|CHRIS ALLEN BROWNFIELD,||No. 05-3210
(D.C. No. 05-3175-SAC)
In 1984, Brownfield escaped from prison in Oklahoma, where he was serving a twenty-year sentence. He fled to Kansas and was not caught until 1986, when he was arrested for committing felony murder and aggravated battery. He pled guilty to the charges as part of a plea agreement. In return, the state agreed not to oppose a transfer of Brownfield to Oklahoma for the concurrent service of his Kansas and Oklahoma sentences. The Kansas court that accepted the plea made clear, however, that it had no authority to require Oklahoma to impose its sentence concurrent with the Kansas sentence. Oklahoma did submit a detainer for Brownfield's arrest to the Kansas authorities but have not acted since doing so. There is nothing else in the record that indicates a desire or willingness on the part of Oklahoma to have him transferred to their prisons.
When he was not transferred to Oklahoma, Brownfield filed a 28 U.S.C. § 2254 petition, alleging a violation of his plea agreement. This court rejected his claim. Brownfield v. Hannigan, 1996 U.S. App. LEXIS 15811 (10th Cir. June 28, 1996) (unpublished). He later brought an action under 42 U.S.C. § 1983, claiming that Kansas violated his constitutional rights by failing to transfer him to an Oklahoma prison. Brownfield v. Stovall, 85 Fed. Appx. 123, 2003 U.S. App. LEXIS 26445 (10th Cir. December 30, 2003) (unpublished). This claim too was rejected.
Brownfield filed a § 2241 petition in the court below on April 8, 2005, claiming that his sentence was being executed incorrectly (i.e. he had not been transferred to Oklahoma) due to a typographical error in a Kansas state court journal entry. The district court dismissed his claim as time-barred. Brownfield applied for a COA, but the district court did not act. Under these circumstances, COA is deemed denied. See Tenth Circuit Emergency General Order issued Oct. 1, 1996. Browfield now seeks a COA from this court.(*)
It is undisputed that Brownfield's conviction was finalized before the passage of AEDPA. Pursuant to the limitations period established by that statute, Brownfield had until one year after AEDPA went into effect to file his petition. 28 U.S.C. § 2244(d)(1)(D). This means that Brownfield had to file his § 2241 petition on or before April 24, 1997. United States v. Hurst, 322 F.3d 1256 (10th Cir 2003) (holding that prisoners whose convictions became final on or before April 24, 1996 must file their habeas corpus petitions on or before April 24, 1997 in order to comply with AEDPA). He did not file his petition until April 13, 2005.
Brownfield argues that AEDPA's one-year statute of limitations does not apply to his petition. Instead, he argues that the court should apply Fed. R. Civ. P. 60(a), which permits any single judge to modify a clerical error at any time. This is wrong.(2) Section 2241 is the proper means by which state prisoners collaterally attack the execution of their sentences in federal court. Montez, 208 F.3d 862, 865 (10th Cir. 2000). Section 2241 has a one-year statute of limitations and Brownfield did not file his petition in that time frame. Further, he did not present any argument in favor of equitable tolling. Thus, his petition is time-barred.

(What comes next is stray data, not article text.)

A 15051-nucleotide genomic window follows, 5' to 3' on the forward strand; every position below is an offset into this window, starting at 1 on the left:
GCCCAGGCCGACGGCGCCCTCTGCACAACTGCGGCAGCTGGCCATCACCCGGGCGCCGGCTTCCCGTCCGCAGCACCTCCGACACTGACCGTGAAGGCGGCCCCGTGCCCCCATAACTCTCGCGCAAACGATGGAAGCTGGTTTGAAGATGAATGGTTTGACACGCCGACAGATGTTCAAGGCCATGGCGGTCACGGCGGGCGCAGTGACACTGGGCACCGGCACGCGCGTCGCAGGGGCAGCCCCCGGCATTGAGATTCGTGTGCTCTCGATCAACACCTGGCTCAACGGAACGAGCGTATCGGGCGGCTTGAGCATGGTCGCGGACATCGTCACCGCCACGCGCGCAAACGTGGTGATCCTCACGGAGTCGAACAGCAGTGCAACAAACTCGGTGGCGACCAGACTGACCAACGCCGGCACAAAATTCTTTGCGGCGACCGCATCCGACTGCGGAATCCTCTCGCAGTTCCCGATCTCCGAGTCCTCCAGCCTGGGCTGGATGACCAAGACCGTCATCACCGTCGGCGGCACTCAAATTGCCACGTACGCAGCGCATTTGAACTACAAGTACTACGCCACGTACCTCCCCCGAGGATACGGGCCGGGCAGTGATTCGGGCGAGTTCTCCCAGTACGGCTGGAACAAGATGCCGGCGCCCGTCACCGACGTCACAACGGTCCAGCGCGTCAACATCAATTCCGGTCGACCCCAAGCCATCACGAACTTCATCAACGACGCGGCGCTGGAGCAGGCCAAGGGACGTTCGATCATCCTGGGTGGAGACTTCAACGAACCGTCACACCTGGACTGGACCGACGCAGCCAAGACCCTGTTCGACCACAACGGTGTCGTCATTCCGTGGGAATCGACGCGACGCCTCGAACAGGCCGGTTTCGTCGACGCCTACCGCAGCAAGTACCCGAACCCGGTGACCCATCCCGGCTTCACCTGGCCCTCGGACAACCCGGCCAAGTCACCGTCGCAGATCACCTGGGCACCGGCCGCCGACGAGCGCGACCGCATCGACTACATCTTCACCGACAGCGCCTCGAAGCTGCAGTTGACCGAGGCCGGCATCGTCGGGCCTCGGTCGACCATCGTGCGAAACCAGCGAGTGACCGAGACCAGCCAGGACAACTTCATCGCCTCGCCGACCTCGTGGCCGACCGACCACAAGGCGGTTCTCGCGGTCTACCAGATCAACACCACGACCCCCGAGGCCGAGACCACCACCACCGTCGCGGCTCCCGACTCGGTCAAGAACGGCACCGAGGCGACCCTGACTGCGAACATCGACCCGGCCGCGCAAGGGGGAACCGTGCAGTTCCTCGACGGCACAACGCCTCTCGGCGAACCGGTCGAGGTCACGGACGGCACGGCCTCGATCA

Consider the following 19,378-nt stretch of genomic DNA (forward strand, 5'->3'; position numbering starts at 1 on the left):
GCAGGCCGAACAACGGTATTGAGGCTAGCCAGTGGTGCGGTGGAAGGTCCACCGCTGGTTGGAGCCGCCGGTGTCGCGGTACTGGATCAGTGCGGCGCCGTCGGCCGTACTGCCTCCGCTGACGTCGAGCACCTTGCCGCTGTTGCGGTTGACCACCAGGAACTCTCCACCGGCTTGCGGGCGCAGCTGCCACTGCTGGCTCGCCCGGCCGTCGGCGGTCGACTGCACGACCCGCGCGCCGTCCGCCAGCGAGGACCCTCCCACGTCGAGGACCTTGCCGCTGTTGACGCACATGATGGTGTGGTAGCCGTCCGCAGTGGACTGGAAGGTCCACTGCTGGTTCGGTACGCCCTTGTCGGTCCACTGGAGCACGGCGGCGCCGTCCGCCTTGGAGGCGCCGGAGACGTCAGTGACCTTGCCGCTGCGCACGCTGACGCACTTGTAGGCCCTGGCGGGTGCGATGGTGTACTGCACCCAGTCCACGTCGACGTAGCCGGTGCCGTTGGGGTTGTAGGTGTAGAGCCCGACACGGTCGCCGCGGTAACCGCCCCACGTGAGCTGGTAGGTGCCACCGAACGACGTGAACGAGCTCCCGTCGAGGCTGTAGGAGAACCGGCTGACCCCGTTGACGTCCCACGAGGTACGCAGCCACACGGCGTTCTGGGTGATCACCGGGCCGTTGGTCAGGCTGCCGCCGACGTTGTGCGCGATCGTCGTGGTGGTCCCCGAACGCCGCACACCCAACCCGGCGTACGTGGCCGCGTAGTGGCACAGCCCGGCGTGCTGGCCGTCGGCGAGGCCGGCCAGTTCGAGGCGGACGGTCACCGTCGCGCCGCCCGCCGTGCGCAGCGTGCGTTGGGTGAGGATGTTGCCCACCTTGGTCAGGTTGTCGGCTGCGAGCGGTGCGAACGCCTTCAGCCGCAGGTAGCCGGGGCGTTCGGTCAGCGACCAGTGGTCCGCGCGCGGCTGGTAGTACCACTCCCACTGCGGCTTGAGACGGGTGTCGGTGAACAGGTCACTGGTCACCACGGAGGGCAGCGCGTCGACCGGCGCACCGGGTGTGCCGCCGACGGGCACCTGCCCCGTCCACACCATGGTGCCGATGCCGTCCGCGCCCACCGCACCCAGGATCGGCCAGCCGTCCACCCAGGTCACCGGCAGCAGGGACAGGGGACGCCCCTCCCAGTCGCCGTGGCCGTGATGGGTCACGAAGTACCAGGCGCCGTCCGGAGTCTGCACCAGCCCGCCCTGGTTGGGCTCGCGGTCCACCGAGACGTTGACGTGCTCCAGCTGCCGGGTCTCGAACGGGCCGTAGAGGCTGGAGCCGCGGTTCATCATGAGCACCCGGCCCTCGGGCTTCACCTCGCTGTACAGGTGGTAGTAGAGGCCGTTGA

For the reasons set forth above, Brownfield's request for a COA is DENIED and the appeal is DISMISSED.
ENTERED FOR THE COURT
Carlos F. Lucero
*. Brownfield's petition was filed after April 24, 1996, the effective date of the Antiterrorism and Effective Death Penalty Act ("AEDPA"); as a result, AEDPA's provisions apply to this case. See Rogers v. Gibson, 173 F.3d 1278, 1282 n.1 (10th Cir. 1999) (citing Lindh v. Murphy, 521 U.S. 320, 138 L. Ed. 2d 481, 117 S. Ct. 2059 (1997)). AEDPA conditions a petitioner's right to appeal a denial of habeas relief under § 2241 upon a grant of a COA. 28 U.S.C. § 2253(c)(1)(A); Montez v. McKinna, 208 F.3d 862 (10th Cir. 2000) (holding that § 2253(c)(1)(A) requires a state prisoner to obtain a COA regardless of whether he is seeking relief under § 2254 or under § 2241). A COA may be issued "only if the applicant has made a substantial showing of the denial of a constitutional right." § 2253(c)(2). This requires Brownfield to show "that reasonable jurists could debate whether (or, for that matter, agree that) the petition should have been resolved in a different manner or that the issues presented were adequate to deserve encouragement to proceed further." Slack v. McDaniel, 529 U.S. 473, 484 (2000) (quotations omitted). Because the district court did not grant a COA, Brownfield may not appeal the district court's decision absent a grant of a COA by this court.
2. Brownfield also files a separate motion for correction pursuant to Rule 60(a). Brownfield is challenging the execution of his sentence, which he can only do only under § 2241. His motion is therefore denied.